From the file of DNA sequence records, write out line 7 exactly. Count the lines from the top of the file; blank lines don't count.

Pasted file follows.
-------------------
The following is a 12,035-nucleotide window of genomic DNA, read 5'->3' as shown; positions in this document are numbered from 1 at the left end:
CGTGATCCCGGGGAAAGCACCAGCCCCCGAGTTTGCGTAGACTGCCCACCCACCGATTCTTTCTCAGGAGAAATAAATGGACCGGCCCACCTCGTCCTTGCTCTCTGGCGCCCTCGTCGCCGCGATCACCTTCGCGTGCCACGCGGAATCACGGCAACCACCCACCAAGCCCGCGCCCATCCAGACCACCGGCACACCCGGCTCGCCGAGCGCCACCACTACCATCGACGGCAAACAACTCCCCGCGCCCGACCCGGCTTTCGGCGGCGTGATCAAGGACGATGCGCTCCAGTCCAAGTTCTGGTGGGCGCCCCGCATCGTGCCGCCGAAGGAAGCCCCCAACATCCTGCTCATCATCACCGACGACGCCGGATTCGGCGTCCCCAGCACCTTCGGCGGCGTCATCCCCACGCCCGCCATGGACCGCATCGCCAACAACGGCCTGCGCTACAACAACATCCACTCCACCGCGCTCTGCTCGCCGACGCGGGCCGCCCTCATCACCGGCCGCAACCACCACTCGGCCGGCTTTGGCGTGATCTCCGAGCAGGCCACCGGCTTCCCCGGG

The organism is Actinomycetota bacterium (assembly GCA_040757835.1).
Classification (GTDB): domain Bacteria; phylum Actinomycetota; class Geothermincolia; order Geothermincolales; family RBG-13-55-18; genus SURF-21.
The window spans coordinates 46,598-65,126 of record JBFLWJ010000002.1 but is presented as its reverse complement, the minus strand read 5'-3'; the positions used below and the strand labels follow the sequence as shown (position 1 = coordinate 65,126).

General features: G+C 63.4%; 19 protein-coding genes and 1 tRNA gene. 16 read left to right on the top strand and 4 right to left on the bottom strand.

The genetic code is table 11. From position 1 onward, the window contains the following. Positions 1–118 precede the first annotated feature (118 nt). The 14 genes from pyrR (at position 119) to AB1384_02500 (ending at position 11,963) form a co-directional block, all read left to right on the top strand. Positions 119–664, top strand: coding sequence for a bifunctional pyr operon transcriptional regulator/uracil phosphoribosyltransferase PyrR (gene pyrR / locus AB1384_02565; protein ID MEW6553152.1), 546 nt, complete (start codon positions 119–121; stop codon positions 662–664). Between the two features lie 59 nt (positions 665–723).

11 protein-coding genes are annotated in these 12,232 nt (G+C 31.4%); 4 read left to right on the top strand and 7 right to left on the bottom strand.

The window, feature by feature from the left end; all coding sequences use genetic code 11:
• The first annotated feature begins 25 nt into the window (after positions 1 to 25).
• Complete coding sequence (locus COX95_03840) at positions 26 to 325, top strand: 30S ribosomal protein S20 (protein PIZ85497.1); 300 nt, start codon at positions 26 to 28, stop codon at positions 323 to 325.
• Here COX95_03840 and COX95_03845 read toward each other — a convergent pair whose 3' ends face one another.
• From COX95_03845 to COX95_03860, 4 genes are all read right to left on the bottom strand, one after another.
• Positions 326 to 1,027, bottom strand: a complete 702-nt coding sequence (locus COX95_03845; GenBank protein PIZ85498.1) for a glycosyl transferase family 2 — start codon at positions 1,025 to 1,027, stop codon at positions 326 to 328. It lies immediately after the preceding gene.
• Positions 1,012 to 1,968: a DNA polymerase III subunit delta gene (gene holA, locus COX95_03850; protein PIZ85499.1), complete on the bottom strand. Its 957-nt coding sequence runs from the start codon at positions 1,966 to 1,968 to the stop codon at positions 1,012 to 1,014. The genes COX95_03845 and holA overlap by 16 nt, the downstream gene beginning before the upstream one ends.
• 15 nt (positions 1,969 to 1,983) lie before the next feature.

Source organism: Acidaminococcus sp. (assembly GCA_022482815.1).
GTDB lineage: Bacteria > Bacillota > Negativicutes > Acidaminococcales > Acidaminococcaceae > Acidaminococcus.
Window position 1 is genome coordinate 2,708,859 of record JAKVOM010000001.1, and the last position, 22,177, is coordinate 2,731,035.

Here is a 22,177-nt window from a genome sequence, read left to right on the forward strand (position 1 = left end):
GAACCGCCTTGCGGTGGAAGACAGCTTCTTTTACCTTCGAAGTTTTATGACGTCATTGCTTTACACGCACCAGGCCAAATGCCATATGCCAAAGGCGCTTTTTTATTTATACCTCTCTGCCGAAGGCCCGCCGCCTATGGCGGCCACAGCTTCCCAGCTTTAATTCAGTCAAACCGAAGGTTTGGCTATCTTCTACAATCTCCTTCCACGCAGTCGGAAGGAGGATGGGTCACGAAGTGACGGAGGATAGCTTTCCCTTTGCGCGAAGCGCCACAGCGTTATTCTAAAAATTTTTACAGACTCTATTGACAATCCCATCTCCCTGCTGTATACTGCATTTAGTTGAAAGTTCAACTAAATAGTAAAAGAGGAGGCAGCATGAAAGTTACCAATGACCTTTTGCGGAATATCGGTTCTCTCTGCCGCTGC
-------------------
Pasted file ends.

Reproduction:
The genetic code is table 11. From position 1 onward, the window contains the following. Positions 1–118 precede the first annotated feature (118 nt). The 14 genes from pyrR (at position 119) to AB1384_02500 (ending at position 11,963) form a co-directional block, all read left to right on the top strand. Positions 119–664, top strand: coding sequence for a bifunctional pyr operon transcriptional regulator/uracil phosphoribosyltransferase PyrR (gene pyrR / locus AB1384_02565; protein ID MEW6553152.1), 546 nt, complete (start codon positions 119–121; stop codon positions 662–664). Between the two features lie 59 nt (positions 665–723).